Brazil Trade Body Upholds Tariff Bump on US Ethanol Imports

Source: By Todd Neeley, Progressive Farmer • Posted: Thursday, June 20, 2024

LINCOLN, Neb. (DTN) — The Brazilian government moved one step closer to increasing a tariff on U.S. ethanol imports from 16% to 18% this week, after a key trade agency in Brazil upheld the move after a consultation period ended two months ago.

On June 13, the Foreign Trade Chamber at Brazil’s Ministry of the Economy, or CAMEX, upheld an 18% tariff on U.S. ethanol. U.S. ethanol groups joined efforts by the Brazil Association of Fuel Importers in advocating for the permanent removal of the tariff. Those groups include the Renewable Fuels Association, Growth Energy and the U.S. Grains Council.

“We remain extremely disappointed with this result and urge CAMEX and the Brazilian government to remove tariff barriers on U.S. ethanol and use this as an opportunity to strengthen the bilateral agenda and stimulate trade cooperation between Brazil and the United States,” the U.S. groups said in a statement earlier this week.

“This tariff has placed a heavy financial burden on Brazilian consumers in a misdirected effort to protect the domestic Brazilian ethanol industry, which enjoys free and increasing access to the U.S. market. The U.S. industry remains united in seeking parity with Brazilian exports with reciprocal market access and will seek to take additional measures to rectify this unfair tariff treatment. We are committed to striving for fair and balanced trade in ethanol with Brazil.”

In October 2023, Brazilian fuel importers formally requested a reduction in ethanol duties because the tariff reportedly raised fuel costs for domestic consumers.

In anticipation of an open comment period held by the Brazilian government, the three groups submitted joint comments:

“Considering this significant discrepancy in our historically productive commercial relationship between countries, we would like to stress that the U.S. industry will continue to advocate for restrictive measures to entry for Brazilian ethanol into the U.S. in the case that the Brazilian government does not rethink the current tariff policies,” the groups said.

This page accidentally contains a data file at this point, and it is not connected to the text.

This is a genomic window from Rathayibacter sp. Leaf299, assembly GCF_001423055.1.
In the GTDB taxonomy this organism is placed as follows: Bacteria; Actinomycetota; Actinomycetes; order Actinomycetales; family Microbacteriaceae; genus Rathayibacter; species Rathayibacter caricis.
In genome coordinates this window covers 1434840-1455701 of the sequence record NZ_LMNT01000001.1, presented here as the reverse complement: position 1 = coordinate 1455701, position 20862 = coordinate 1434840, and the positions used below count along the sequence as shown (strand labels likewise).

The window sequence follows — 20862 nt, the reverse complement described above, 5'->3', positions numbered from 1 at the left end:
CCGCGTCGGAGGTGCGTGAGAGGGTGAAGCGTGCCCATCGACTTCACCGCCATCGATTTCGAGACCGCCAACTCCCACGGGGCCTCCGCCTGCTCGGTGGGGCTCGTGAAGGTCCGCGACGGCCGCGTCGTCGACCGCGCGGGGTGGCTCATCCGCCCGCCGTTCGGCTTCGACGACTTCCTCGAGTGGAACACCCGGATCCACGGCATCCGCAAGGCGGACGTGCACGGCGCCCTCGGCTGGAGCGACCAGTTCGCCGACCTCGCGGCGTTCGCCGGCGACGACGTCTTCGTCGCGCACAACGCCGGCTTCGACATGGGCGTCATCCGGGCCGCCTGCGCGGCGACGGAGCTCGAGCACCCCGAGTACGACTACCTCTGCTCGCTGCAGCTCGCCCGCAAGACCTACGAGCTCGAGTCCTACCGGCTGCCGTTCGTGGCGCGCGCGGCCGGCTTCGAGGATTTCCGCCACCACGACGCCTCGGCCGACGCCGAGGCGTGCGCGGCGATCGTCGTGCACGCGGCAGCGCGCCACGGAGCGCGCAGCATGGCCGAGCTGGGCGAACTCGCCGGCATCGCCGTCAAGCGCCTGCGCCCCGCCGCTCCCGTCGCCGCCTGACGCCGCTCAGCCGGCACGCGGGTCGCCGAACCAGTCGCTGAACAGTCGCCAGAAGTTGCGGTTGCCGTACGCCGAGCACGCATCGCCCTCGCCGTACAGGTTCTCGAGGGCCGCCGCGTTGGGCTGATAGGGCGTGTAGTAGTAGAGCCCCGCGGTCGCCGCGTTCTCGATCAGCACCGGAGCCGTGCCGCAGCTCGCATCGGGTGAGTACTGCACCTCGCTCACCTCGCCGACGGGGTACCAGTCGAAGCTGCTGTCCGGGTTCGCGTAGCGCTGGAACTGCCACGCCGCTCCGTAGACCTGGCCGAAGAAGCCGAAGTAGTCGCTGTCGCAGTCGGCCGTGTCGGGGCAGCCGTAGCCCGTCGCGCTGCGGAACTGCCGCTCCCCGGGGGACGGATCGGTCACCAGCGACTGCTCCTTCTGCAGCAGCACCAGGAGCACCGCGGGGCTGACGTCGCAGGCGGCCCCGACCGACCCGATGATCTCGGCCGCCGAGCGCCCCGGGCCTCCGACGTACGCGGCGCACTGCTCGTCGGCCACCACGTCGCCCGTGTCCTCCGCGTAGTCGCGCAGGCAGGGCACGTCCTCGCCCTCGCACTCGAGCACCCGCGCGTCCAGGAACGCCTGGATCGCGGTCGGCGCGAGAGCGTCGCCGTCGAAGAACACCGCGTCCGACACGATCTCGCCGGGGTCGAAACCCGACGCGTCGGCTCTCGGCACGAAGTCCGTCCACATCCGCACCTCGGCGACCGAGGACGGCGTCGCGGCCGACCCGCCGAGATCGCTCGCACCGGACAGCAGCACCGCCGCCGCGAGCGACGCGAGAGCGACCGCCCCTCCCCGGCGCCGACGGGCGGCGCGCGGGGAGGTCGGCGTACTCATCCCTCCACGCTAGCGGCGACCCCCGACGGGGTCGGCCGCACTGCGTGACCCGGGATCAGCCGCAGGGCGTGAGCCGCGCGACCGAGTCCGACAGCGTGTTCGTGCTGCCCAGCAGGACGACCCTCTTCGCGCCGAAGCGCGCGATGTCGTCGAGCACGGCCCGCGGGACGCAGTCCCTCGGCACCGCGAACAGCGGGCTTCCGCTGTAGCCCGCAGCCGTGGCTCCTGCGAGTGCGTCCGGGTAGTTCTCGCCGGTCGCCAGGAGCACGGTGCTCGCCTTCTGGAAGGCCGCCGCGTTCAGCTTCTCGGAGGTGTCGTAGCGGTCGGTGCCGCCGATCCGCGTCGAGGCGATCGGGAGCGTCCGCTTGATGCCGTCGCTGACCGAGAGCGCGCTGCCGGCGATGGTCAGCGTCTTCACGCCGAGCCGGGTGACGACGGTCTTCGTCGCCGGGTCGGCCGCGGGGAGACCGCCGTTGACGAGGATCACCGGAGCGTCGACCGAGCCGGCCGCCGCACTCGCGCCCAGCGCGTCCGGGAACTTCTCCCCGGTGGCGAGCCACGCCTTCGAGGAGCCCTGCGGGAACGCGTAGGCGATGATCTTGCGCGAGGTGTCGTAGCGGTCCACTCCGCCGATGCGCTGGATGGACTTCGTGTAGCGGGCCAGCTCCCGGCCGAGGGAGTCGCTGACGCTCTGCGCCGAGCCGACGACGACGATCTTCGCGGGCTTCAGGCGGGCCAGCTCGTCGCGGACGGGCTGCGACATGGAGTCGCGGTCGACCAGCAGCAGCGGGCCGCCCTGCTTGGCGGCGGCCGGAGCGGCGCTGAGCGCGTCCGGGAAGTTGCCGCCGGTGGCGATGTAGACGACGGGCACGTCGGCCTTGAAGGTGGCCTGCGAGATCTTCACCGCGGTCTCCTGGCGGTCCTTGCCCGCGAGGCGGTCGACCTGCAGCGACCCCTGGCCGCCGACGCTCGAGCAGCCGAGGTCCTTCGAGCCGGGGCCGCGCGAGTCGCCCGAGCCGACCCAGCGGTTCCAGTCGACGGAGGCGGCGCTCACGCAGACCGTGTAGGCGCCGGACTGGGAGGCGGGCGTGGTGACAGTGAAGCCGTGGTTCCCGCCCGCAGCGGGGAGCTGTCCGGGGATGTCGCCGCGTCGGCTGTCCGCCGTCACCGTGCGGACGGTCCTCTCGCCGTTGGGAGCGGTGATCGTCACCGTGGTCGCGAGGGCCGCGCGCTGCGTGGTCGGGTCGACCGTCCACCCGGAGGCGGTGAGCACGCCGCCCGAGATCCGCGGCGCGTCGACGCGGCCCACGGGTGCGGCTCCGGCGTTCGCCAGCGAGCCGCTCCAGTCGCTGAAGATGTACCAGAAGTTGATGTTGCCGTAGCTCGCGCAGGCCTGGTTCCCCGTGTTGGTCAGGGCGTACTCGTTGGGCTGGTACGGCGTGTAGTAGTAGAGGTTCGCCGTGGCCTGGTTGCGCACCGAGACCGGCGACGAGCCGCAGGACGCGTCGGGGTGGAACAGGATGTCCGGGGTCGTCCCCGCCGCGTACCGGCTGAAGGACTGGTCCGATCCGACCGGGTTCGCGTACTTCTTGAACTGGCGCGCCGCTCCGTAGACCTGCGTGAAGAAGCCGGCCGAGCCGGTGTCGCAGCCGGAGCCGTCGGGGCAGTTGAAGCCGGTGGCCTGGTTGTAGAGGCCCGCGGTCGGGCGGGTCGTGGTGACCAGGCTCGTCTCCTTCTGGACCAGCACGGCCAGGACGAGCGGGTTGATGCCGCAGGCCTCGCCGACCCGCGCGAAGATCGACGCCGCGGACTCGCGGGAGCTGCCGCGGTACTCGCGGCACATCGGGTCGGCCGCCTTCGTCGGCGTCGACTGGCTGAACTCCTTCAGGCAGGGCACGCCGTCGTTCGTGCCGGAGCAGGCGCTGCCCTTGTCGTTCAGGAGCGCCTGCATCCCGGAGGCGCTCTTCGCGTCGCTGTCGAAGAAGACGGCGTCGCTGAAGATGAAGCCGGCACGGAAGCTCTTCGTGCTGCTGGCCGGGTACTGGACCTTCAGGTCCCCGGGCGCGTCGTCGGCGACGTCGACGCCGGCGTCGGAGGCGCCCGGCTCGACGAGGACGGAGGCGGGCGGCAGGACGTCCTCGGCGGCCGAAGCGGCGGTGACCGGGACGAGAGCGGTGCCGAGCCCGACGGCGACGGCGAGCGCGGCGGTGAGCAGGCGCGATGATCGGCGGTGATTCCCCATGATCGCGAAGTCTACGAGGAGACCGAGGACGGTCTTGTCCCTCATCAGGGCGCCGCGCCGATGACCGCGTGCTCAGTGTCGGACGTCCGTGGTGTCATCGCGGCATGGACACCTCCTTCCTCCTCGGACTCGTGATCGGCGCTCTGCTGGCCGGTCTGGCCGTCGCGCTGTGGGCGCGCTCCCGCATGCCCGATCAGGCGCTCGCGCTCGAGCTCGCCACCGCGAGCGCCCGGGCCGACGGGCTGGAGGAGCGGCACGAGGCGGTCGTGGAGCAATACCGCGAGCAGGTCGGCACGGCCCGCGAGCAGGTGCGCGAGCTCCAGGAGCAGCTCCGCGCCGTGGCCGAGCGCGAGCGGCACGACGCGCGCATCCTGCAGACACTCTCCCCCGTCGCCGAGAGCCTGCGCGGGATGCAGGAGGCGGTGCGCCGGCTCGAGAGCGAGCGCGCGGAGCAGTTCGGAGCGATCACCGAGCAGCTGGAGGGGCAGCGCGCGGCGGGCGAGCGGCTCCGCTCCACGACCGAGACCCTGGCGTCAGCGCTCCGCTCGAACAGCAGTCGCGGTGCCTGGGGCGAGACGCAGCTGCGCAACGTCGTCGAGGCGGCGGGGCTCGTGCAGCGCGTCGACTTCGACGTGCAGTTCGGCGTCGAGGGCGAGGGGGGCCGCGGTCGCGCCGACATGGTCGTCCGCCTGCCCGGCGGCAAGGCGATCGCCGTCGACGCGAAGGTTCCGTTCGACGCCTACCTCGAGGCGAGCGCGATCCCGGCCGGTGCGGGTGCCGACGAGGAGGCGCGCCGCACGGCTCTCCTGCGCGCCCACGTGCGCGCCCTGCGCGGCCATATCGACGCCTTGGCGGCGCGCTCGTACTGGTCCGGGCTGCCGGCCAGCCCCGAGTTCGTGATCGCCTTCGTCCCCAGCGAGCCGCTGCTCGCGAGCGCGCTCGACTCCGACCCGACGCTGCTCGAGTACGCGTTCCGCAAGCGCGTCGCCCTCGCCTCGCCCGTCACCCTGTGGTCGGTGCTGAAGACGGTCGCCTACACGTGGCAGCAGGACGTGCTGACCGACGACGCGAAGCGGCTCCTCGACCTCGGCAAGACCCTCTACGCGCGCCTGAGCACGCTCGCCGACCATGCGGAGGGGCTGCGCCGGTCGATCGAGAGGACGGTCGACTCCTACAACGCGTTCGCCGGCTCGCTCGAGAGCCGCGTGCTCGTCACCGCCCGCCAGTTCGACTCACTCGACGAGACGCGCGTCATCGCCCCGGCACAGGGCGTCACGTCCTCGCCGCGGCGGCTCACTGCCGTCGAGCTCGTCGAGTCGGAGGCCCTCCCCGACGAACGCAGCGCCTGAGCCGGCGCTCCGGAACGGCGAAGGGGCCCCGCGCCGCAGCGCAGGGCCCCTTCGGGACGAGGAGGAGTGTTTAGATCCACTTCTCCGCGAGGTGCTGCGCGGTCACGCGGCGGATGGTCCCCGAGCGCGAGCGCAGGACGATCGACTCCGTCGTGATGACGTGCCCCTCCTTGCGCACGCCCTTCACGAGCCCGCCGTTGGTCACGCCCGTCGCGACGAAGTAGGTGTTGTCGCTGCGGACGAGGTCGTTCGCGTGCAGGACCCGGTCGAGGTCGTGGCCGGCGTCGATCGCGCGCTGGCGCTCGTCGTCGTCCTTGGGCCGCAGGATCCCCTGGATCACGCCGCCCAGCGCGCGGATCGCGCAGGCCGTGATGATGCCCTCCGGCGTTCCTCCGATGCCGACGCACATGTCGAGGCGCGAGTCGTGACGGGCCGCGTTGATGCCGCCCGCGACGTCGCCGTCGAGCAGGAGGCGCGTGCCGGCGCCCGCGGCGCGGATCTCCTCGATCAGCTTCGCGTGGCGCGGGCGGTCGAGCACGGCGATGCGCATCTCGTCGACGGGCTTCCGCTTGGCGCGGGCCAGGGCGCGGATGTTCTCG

“Despite the promising opportunities emerging new ethanol export markets could bring to both countries, we stress that we are not willing to cooperate with Brazil in any possible partnerships, nor with technology transferring or within new uses for ethanol such as SAF (sustainable aviation fuel), in case the market is not completely open for free trade for ethanol. We strongly consider the permanent reinstatement of the duty-free access for ethanol as a window of opportunity to strengthen the bilateral agenda and stimulate trade cooperation between Brazil and the United States.”

In March 2024 a group of Republican members of Congress sent two separate letters to U.S. Trade Representative Katherine Tai and U.S. Secretary of Agriculture Tom Vilsack, and a second letter to President Joe Biden and Tai.

In the first letter, 20 lawmakers led by Reps. Randy Feenstra, R-Iowa, and Darin LaHood, R-Illinois, asked Tai and Vilsack to “engage” during the public-comment period to assure the interests of U.S. farmers and biofuels producers are represented.

In the second letter, the lawmakers asked the administration to remove trade barriers and to open new export markets for farmers and biofuels producers.

The Brazilian government reinstated the import tariff on American ethanol on Feb. 1, 2023.

HEAVY-DUTY TRUCK RULE

On June 18, 2024, Clean Fuels Alliance America asked the U.S. Court of Appeals for the District of Columbia Circuit to review the U.S. Environmental Protection Agency’s final greenhouse gas emissions standards for heavy-duty vehicles-phase three.

In the final rule, EPA “specifically declined” to consider biodiesel and renewable diesel in combination with existing engines that are already widely available, according to a news release from Clean Fuels. The agency evaluated a range of potential alternative fuel and engine configurations for 2027-2032 heavy-duty vehicles.

“EPA put its thumb on the scale to favor electric and hybrid vehicles that are not guaranteed to be widely available in the timeframe addressed by this rule,” said Kurt Kovarik, vice president of federal affairs for Clean Fuels.

“The agency refused to consider the increasing availability of biodiesel and renewable diesel as an achievable, affordable technology for meeting the goals of the heavy-duty truck rule by 2032.”

 

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